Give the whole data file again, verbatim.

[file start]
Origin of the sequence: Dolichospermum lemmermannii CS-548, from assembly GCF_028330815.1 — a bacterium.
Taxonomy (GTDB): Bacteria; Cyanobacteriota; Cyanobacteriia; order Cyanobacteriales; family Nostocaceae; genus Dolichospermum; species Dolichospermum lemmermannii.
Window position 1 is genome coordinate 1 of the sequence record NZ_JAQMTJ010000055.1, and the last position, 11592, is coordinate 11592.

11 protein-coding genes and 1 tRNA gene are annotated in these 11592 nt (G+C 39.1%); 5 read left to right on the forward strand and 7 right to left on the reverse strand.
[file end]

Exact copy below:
Origin of the sequence: Dolichospermum lemmermannii CS-548, from assembly GCF_028330815.1 — a bacterium.
Taxonomy (GTDB): Bacteria; Cyanobacteriota; Cyanobacteriia; order Cyanobacteriales; family Nostocaceae; genus Dolichospermum; species Dolichospermum lemmermannii.
Window position 1 is genome coordinate 1 of the sequence record NZ_JAQMTJ010000055.1, and the last position, 11592, is coordinate 11592.

11 protein-coding genes and 1 tRNA gene are annotated in these 11592 nt (G+C 39.1%); 5 read left to right on the forward strand and 7 right to left on the reverse strand.